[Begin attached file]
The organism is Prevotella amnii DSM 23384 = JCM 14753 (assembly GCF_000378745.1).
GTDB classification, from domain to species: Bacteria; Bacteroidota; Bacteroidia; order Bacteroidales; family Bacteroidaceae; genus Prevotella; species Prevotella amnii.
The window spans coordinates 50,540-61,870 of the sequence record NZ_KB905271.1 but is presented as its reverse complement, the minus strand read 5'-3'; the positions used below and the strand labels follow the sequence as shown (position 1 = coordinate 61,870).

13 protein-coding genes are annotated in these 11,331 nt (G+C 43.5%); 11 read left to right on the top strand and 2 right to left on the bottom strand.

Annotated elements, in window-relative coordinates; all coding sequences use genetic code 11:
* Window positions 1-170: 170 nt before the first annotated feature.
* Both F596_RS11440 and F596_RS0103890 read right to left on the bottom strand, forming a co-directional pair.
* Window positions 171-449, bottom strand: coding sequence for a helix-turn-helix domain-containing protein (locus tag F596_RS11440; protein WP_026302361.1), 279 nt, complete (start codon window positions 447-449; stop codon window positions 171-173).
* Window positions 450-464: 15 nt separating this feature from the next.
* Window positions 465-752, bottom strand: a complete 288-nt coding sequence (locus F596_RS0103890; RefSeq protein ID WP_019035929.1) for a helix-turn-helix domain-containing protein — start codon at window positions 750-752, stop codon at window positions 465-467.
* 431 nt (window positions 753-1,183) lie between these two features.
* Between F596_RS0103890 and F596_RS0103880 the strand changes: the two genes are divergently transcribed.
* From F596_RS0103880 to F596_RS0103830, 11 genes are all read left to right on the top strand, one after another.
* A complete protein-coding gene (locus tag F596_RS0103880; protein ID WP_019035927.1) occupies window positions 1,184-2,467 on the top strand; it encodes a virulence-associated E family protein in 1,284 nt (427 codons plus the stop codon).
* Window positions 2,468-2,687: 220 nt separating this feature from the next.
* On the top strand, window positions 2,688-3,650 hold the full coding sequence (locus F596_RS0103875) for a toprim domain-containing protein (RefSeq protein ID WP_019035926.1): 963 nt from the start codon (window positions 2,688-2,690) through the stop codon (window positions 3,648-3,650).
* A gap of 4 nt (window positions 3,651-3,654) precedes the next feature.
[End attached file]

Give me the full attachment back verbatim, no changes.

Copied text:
The organism is Prevotella amnii DSM 23384 = JCM 14753 (assembly GCF_000378745.1).
GTDB classification, from domain to species: Bacteria; Bacteroidota; Bacteroidia; order Bacteroidales; family Bacteroidaceae; genus Prevotella; species Prevotella amnii.
The window spans coordinates 50,540-61,870 of the sequence record NZ_KB905271.1 but is presented as its reverse complement, the minus strand read 5'-3'; the positions used below and the strand labels follow the sequence as shown (position 1 = coordinate 61,870).

13 protein-coding genes are annotated in these 11,331 nt (G+C 43.5%); 11 read left to right on the top strand and 2 right to left on the bottom strand.

Annotated elements, in window-relative coordinates; all coding sequences use genetic code 11:
* Window positions 1-170: 170 nt before the first annotated feature.
* Both F596_RS11440 and F596_RS0103890 read right to left on the bottom strand, forming a co-directional pair.
* Window positions 171-449, bottom strand: coding sequence for a helix-turn-helix domain-containing protein (locus tag F596_RS11440; protein WP_026302361.1), 279 nt, complete (start codon window positions 447-449; stop codon window positions 171-173).
* Window positions 450-464: 15 nt separating this feature from the next.
* Window positions 465-752, bottom strand: a complete 288-nt coding sequence (locus F596_RS0103890; RefSeq protein ID WP_019035929.1) for a helix-turn-helix domain-containing protein — start codon at window positions 750-752, stop codon at window positions 465-467.
* 431 nt (window positions 753-1,183) lie between these two features.
* Between F596_RS0103890 and F596_RS0103880 the strand changes: the two genes are divergently transcribed.
* From F596_RS0103880 to F596_RS0103830, 11 genes are all read left to right on the top strand, one after another.
* A complete protein-coding gene (locus tag F596_RS0103880; protein ID WP_019035927.1) occupies window positions 1,184-2,467 on the top strand; it encodes a virulence-associated E family protein in 1,284 nt (427 codons plus the stop codon).
* Window positions 2,468-2,687: 220 nt separating this feature from the next.
* On the top strand, window positions 2,688-3,650 hold the full coding sequence (locus F596_RS0103875) for a toprim domain-containing protein (RefSeq protein ID WP_019035926.1): 963 nt from the start codon (window positions 2,688-2,690) through the stop codon (window positions 3,648-3,650).
* A gap of 4 nt (window positions 3,651-3,654) precedes the next feature.